Fuente del Rey


START DATE: 16th century

END DATE: 1803

STYLE: Baroque / Neoclasic

Remigio del Mármol
José Álvarez Cubero

The Fuente del Rey – Neptune’s fountain – was rebuilt a number of times after the sixteenth century, and finally completed to a baroque design by Remigio del Mármol in 1803. 

The fountain has 139 water spouts, many of them emerging from the faces of stone gargoyles, and has been declared a national monument.

The water gushes into three elongated and sinuously curved basins set at different levels: in the first is the figure of a lion battling a serpent, attributed to the neo-classical sculptor Álvarez Cubero; in the second -- the centrepiece of the monument, created by Remigio del Mármol -- King Neptune and his wife Amphitrite ride a chariot pulled by horses surging through the waves, and from here, the water rushes away into the third basin, where it disappears into the gaping mouth known as Clero – a humorous reference to the clergy which funded the monument.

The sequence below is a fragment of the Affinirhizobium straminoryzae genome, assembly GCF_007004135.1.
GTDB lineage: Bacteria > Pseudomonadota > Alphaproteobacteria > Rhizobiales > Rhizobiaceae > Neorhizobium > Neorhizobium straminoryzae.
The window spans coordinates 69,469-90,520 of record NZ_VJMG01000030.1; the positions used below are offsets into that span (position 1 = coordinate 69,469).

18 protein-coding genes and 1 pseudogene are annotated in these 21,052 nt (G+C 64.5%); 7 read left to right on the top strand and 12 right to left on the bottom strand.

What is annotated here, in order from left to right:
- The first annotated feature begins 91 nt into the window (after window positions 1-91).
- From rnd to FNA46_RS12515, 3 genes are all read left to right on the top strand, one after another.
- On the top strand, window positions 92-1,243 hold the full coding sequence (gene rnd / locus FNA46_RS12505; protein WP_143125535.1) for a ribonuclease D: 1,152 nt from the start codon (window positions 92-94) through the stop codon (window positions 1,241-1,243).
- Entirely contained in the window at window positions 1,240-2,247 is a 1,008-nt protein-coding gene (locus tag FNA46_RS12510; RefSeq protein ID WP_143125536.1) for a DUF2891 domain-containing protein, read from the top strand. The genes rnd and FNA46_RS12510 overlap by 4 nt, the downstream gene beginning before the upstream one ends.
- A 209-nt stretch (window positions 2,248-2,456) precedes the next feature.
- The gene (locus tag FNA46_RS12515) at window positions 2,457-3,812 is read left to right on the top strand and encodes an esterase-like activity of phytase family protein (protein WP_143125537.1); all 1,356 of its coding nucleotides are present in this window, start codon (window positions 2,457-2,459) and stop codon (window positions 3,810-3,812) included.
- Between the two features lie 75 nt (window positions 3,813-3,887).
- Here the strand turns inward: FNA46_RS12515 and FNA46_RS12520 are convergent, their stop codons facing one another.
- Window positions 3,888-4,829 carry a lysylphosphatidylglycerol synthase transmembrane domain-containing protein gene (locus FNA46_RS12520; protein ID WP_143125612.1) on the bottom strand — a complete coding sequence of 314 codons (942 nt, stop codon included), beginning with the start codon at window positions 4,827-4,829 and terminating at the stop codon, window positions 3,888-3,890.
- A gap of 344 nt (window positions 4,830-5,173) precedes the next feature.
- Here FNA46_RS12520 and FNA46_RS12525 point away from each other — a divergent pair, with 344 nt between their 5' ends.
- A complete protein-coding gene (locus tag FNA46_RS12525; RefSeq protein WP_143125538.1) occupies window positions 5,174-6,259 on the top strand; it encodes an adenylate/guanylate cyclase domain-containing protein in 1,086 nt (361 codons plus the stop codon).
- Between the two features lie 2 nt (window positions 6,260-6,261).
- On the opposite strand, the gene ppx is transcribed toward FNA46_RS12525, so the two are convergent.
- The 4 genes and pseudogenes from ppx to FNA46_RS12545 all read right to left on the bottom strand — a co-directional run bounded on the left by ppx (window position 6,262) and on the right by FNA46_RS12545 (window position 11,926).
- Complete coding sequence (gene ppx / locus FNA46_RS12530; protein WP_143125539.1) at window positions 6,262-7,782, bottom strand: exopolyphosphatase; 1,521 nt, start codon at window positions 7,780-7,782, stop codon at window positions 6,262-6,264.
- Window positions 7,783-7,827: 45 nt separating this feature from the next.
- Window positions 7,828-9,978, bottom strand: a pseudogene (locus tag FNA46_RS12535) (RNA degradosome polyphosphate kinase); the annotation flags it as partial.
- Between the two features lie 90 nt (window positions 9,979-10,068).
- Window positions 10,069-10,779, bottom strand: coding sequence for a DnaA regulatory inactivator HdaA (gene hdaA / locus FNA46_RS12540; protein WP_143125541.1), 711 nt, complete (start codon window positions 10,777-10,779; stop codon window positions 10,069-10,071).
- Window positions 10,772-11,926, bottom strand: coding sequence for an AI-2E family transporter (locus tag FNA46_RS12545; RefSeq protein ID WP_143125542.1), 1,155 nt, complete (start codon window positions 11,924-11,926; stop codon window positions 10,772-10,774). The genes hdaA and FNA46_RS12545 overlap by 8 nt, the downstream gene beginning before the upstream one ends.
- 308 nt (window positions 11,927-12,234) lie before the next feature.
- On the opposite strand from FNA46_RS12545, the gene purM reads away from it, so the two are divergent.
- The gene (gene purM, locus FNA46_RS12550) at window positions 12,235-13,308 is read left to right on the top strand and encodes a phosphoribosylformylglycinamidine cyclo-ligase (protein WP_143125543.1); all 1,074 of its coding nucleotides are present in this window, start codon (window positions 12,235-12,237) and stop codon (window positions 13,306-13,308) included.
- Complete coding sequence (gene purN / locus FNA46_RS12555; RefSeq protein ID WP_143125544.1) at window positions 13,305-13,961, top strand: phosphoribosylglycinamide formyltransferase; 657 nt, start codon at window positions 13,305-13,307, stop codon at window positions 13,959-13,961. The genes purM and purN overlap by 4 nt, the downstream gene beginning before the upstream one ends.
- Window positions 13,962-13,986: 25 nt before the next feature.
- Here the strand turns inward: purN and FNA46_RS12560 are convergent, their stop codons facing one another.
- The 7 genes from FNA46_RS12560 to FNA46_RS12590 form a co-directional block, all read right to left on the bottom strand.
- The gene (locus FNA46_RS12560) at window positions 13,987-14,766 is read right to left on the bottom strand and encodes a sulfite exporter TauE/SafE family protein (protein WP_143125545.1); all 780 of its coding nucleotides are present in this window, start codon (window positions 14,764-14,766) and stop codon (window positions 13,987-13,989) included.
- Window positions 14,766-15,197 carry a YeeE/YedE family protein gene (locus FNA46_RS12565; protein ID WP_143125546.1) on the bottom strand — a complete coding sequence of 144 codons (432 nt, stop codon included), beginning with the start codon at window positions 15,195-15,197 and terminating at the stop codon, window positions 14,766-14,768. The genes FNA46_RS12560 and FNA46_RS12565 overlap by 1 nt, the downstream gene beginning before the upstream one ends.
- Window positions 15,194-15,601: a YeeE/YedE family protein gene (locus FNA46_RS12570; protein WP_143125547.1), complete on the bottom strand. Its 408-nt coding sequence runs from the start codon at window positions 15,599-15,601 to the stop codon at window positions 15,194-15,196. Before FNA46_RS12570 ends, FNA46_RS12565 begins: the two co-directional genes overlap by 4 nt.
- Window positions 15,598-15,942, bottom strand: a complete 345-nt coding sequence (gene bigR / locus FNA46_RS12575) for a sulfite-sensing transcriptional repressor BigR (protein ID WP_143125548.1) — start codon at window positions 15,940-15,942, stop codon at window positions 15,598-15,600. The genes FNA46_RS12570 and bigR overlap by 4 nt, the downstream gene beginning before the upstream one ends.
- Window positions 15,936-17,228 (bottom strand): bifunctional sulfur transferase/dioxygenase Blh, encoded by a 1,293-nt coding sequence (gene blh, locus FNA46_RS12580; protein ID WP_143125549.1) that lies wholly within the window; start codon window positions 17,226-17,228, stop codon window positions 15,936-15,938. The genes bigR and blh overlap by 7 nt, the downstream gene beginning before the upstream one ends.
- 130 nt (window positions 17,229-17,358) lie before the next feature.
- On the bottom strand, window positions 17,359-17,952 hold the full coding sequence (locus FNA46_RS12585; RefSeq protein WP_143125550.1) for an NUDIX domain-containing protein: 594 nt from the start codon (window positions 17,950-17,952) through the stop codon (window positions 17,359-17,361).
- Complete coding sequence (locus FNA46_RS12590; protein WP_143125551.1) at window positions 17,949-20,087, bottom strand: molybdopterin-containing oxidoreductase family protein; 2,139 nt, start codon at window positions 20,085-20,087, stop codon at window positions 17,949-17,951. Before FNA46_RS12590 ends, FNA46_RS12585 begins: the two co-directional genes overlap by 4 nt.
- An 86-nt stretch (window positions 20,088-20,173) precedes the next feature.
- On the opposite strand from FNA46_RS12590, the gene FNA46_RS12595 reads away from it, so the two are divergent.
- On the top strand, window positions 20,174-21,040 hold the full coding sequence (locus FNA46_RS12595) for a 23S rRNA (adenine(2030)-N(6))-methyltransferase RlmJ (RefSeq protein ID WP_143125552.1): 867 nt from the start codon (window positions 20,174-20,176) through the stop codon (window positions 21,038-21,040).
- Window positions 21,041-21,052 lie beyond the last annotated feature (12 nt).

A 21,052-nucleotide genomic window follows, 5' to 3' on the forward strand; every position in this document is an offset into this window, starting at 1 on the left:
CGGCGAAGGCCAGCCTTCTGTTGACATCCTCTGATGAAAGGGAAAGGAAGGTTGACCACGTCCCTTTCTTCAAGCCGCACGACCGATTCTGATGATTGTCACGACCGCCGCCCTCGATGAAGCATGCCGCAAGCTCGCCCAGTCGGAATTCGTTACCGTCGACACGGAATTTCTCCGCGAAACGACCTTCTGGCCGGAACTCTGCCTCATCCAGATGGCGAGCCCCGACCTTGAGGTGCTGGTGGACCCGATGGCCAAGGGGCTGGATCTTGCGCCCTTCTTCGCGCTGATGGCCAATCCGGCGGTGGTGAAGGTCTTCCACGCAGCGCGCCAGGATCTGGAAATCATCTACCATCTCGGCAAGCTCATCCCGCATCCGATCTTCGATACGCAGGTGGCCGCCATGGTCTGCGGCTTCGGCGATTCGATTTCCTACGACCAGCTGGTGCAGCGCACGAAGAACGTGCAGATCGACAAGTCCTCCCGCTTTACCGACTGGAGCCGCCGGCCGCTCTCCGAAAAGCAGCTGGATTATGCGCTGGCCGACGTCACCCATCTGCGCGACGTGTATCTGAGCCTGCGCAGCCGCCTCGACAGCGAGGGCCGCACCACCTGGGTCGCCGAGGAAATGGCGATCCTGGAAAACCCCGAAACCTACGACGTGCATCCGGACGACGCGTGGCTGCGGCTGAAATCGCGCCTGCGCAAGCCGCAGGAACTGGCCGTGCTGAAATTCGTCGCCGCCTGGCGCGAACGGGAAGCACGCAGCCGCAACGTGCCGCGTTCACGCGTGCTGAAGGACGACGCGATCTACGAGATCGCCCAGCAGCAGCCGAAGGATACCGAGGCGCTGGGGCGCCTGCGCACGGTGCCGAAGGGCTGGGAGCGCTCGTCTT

Close by the Fuente del Rey is the Fuente de la Salud – the Fountain of Health – on a site where according to legend, King Alfonso XI once pitched camp. It was designed to channel the spring which served the town, and was built in the sixteenth century by Francisco del Castillo, with the assistance of a local mason, Alonso González Bailén.

This fountain has also been declared a national monument: it has a substantial facade in a mannerist style, with a latticework of polychromed marble, and in its centre is a niche with a sculpture of the Virgin. The rocks below are embellished by a series of bas-reliefs which combine a mythological theme – Neptune, Amphitrite, and Medusa – with a religious one, of a shepherd with his flock.